Quick! Name three quintessentially Jewish foods. Don’t think too much about it.
I bet that kugel is on your short list.
Even the most health conscious cooks will likely whip up a luscious, highly caloric noodle pudding at some point in the next month as Jews everywhere, celebrate four holidays over five short weeks. This rapid-fire succession of holidays requires lots of planning and some easy recipes that are guaranteed to please a crowd.
Kugel is a versatile and variable concept. Depending on the region your family hails from, or the place you currently live, your kugel may be creamy and cheese laden, savory with fresh herbs and veggies, or stacked with potato and onion layers simply seasoned with salt and pepper. Add thinly sliced firm apples or slightly under ripe pears from the orchard?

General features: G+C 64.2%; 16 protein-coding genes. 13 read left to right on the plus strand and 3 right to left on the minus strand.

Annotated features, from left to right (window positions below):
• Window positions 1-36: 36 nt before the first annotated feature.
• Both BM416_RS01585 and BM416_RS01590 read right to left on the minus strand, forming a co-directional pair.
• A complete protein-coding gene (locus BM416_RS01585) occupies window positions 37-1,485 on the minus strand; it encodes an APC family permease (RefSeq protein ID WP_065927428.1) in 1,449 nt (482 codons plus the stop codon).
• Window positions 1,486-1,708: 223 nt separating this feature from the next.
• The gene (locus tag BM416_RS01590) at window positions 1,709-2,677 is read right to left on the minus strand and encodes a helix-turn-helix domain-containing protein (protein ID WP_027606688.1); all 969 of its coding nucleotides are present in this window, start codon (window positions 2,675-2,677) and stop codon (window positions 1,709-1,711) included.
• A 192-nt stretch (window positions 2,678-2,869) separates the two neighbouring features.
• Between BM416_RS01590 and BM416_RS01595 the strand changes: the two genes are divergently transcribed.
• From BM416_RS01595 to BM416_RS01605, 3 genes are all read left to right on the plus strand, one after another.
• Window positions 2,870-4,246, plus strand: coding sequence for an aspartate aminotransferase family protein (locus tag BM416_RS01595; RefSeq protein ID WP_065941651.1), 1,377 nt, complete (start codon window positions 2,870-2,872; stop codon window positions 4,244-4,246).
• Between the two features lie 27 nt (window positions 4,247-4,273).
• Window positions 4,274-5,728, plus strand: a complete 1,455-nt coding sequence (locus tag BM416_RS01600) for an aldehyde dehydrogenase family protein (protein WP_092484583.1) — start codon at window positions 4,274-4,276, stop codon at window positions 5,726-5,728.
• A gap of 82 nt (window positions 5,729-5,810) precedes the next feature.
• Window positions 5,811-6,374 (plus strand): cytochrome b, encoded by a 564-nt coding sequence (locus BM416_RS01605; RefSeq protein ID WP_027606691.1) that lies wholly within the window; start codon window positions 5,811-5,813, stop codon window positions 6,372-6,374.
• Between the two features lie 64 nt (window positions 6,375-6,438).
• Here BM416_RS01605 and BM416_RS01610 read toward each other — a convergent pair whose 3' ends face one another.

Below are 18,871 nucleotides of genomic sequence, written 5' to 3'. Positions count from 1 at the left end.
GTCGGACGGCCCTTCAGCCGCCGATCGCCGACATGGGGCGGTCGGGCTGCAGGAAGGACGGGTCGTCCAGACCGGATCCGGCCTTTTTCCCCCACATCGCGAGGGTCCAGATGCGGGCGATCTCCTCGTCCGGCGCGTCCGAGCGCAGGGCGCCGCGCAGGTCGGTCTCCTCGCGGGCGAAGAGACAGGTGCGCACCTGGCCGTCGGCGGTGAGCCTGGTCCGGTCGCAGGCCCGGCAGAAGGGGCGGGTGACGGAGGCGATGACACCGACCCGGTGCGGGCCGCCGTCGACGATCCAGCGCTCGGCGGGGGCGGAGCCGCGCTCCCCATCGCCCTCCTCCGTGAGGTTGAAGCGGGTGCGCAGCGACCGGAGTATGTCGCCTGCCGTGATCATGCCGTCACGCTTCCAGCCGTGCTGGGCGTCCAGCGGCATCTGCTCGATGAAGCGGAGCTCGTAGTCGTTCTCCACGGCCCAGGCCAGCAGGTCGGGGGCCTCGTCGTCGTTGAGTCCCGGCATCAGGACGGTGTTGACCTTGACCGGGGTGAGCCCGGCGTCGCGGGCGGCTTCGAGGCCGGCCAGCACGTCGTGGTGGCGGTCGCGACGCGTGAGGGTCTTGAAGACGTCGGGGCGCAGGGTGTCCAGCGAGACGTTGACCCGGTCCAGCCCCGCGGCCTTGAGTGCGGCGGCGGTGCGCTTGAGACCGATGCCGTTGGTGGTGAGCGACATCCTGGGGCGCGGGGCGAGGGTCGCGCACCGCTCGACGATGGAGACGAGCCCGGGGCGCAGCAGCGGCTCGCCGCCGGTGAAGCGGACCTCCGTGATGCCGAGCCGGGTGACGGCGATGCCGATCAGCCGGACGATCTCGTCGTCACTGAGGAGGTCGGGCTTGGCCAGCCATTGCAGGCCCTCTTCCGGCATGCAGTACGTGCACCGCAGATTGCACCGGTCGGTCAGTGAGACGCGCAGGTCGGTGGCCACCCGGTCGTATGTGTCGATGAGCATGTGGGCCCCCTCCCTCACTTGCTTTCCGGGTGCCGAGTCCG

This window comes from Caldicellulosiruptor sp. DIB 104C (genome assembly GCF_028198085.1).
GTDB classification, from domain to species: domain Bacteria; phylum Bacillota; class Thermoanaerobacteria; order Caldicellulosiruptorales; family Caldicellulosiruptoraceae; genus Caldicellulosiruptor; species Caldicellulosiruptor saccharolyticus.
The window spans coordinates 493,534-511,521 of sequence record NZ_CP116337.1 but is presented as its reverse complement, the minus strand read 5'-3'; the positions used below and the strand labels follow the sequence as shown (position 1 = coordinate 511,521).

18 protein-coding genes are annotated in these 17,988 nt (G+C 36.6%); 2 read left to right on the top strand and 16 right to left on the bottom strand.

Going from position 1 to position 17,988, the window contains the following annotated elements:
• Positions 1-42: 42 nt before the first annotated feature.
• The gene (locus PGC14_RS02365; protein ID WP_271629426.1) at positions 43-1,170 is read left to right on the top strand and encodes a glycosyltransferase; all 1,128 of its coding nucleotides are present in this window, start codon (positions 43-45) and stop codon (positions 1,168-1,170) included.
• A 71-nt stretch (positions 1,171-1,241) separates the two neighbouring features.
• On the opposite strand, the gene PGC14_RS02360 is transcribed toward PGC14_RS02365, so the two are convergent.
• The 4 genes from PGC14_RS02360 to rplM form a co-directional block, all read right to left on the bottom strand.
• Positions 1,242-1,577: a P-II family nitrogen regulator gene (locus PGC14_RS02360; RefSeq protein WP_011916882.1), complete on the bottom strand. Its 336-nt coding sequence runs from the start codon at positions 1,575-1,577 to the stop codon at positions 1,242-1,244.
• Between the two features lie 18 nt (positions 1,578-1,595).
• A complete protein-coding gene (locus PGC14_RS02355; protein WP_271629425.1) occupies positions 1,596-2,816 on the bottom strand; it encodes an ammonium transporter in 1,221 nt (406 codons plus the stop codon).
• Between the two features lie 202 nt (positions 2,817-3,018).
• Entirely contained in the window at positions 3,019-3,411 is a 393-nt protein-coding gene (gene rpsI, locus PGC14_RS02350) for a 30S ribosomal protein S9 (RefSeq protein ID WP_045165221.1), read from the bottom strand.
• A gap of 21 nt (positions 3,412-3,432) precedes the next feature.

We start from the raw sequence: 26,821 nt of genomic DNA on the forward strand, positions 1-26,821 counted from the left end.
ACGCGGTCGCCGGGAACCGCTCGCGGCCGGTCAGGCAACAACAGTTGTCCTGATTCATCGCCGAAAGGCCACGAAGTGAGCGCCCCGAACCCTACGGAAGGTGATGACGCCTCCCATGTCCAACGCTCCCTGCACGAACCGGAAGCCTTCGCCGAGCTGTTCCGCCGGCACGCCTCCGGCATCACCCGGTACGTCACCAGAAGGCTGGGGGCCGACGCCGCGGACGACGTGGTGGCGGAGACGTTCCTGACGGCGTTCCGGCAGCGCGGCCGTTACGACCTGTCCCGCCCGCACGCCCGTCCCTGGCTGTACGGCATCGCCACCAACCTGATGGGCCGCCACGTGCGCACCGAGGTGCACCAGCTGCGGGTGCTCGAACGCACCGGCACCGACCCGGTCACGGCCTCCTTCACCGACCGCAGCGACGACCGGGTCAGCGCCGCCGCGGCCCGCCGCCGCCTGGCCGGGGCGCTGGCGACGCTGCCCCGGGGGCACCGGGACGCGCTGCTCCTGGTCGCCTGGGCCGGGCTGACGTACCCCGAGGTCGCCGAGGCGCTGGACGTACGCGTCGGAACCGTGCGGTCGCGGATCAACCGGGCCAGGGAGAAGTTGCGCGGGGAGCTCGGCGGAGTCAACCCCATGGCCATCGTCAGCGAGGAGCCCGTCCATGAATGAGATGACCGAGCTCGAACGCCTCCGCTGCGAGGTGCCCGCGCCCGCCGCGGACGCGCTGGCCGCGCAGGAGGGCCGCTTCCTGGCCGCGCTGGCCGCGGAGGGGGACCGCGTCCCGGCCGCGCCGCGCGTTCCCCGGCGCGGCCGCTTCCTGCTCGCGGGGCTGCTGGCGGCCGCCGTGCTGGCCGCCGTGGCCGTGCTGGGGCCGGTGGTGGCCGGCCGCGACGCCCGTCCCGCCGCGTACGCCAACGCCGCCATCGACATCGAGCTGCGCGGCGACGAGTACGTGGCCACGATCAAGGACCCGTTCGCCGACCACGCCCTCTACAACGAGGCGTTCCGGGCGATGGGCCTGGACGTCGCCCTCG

Why not? Continue reading
I grew up knowing the fragrant aromas of freshly baked cakes, nutty cookies, jam filled pastries and whole grain bread. My grandfather was a baker by trade. He came to NYC from Poland, in his late teens.
In a tiny village in Poland, his step father contracted a master baker to house him and train him in all aspects of baking. After two years of horribly long hours and searingly hot servitude, he ran away but was tracked down and forced to return to finish out the terms of his apprenticeship contract. On his second attempt, he succeeded in making his way to a ship bound for Ellis Island.
He found some mishpuha (relatives) on the Lower East Side and sent for his beautiful and oh so sweet step sister, whom he then married in NYC. He made a living as a baker for the rest of his life. My grandmother, his step sister (yes, you guessed correctly), was a superior home baker of all things parave (non-dairy).
I remember them visiting our home every Sunday, toting both glossy, cardboard bakery boxes secured with twine and a second parcel of home baked, parave treats to enjoy after our meat meals. Calories be damned. We never gave it a thought and everyone lived long, healthy lives. Continue reading